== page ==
Millennials are famously unemployed and underemployed, but the reason may not entirely be the so-so job market. Or gaps in their college education.
It could be their body odor.
In the Bank of America Trends in Consumer Mobility report, released Monday, surveyors asked 1,000 adults about the importance of various items in their daily lives. Among millennials, 93 percent said a smartphone was "very" or "somewhat" important, making it the most important item for that age group. Fewer—87 percent—said deodorant was of daily importance, and 91 percent, a toothbrush.
It's a departure from older generations. Among all adults surveyed, deodorant and smartphones were deemed equally important in daily life, at 91 percent, while the toothbrush got top ranking, with 95 percent saying it's a daily must.
That differential stinks for grads' employment prospects.
"Research on first impressions shows people look at not just how you comport yourself, but how you present yourself," said Susan RoAne, author of "How to Work a Room." Advice on job interviews often emphasizes presentable clothes and a trim haircut, but fresh breath and a clean scent are must-haves, too. (She also tells attendees of her networking presentations to skip odorous foods like onions and garlic before important interactions.)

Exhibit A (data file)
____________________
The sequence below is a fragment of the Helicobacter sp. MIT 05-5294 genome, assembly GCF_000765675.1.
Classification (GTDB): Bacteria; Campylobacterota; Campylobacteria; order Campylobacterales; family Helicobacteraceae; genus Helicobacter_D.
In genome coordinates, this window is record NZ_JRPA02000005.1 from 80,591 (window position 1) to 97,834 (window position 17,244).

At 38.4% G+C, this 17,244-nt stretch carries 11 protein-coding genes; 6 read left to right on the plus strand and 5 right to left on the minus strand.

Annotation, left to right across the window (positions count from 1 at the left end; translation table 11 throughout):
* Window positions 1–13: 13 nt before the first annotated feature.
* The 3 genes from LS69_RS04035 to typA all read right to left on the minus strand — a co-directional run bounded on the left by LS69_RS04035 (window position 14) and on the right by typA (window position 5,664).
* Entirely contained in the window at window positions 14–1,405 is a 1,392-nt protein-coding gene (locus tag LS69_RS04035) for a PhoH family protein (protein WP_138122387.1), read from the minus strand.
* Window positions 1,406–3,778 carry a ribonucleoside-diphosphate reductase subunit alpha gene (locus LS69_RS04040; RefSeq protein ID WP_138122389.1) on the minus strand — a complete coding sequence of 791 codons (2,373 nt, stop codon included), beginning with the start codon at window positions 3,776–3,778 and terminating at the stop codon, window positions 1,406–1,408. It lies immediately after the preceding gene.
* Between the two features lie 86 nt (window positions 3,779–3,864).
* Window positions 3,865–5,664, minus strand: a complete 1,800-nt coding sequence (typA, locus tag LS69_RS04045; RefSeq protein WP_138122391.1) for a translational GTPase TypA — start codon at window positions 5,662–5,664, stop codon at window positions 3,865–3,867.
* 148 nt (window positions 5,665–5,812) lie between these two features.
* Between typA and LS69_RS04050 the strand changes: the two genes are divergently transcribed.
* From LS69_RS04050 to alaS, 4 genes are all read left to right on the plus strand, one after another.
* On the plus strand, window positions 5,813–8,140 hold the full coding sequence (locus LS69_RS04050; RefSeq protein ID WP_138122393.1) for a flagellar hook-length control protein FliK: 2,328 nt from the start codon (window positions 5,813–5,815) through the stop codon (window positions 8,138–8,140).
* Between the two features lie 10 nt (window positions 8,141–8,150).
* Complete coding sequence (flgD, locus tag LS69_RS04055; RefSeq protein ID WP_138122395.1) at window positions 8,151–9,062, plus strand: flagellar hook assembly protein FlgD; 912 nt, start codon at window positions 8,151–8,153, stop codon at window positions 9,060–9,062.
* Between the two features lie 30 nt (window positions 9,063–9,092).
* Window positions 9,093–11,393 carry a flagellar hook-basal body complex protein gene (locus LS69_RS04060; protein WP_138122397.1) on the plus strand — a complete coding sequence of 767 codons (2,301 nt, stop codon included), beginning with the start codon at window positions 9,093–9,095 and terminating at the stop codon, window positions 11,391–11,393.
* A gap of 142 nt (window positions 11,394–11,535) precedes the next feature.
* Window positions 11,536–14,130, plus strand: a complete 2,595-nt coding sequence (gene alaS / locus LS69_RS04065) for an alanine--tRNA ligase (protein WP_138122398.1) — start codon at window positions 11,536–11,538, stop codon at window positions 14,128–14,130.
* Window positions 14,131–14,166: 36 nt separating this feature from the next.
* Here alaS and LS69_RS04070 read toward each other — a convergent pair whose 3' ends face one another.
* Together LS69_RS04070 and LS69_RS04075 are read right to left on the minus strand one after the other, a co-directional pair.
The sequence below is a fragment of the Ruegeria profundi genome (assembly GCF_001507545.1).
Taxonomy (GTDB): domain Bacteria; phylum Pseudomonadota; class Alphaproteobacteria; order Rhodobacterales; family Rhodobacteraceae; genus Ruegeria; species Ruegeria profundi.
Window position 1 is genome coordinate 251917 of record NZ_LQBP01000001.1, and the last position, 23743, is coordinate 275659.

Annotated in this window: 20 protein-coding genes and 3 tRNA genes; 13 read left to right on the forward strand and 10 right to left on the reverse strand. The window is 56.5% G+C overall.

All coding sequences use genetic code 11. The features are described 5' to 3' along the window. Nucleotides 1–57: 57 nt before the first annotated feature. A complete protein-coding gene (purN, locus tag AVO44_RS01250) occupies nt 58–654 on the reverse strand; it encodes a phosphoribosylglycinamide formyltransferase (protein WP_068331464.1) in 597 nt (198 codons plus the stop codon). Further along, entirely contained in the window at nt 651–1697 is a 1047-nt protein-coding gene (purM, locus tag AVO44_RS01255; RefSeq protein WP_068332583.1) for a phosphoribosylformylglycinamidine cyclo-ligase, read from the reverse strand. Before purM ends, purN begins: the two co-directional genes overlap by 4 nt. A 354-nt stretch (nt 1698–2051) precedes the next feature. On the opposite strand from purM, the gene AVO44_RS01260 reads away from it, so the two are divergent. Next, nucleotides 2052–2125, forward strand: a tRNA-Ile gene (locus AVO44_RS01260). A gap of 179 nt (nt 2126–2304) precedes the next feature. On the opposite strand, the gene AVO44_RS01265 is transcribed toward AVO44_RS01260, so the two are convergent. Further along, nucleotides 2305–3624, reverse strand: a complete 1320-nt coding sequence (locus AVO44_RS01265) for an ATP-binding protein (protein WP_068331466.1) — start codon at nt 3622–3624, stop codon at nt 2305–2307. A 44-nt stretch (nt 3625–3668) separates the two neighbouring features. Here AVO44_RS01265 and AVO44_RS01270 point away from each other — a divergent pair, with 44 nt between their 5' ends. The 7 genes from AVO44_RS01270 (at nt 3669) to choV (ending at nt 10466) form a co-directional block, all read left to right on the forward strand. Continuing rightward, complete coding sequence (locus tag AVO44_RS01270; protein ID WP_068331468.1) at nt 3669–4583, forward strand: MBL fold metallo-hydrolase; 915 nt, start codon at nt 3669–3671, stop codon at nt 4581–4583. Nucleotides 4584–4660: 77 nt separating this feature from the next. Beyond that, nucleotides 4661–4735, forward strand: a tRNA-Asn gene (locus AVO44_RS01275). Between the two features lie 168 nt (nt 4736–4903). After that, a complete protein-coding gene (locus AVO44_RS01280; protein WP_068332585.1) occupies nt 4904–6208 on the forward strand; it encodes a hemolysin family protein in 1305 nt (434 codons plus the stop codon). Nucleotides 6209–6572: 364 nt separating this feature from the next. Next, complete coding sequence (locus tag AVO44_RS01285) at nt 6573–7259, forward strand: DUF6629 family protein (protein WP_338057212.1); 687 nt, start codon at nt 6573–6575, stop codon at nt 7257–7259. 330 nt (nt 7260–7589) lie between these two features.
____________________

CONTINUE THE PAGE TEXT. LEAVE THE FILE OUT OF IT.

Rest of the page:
"If people can smell you before they see you, you aren't getting the job," said RoAne. Slip into bad hygiene habits after getting hired, and you're not likely to get promoted, or last in a position that involves face-to-face contact with executives or clients.
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Grads already face a tough market. In May, the latest data available, unemployment among 25-to 34-year-olds was 6.7 percent, up slightly from 6.6 percent in April. Unemployment in the 20-24 age group was 11.1 percent, up from 10.6 percent. To compare, unemployment for all adults age 20 and older is 5.8 percent.
Part of the problem might be that some grads aren't really trying to get hired, said Steve Tobak, managing partner of Invisor Consulting, a management strategy consulting firm based in Silicon Valley.
"What entrepreneurialism is for many of them is hanging out in their parents' basement or their childhood bedroom with their smartphone, calling themselves the CEO of this one-person company," said Tobak. "It's sad, but you don't need personal hygiene when you're the only person in the business."
Neither is it really the best strategy. Even if starting your own business is the right call, ultimately, most grads would still benefit from a little real-world work experience before striking out on their own, he said.
"Experience is the best teacher," Tobak said. "But buy some deodorant before you get out there."
—By CNBC's Kelli B. Grant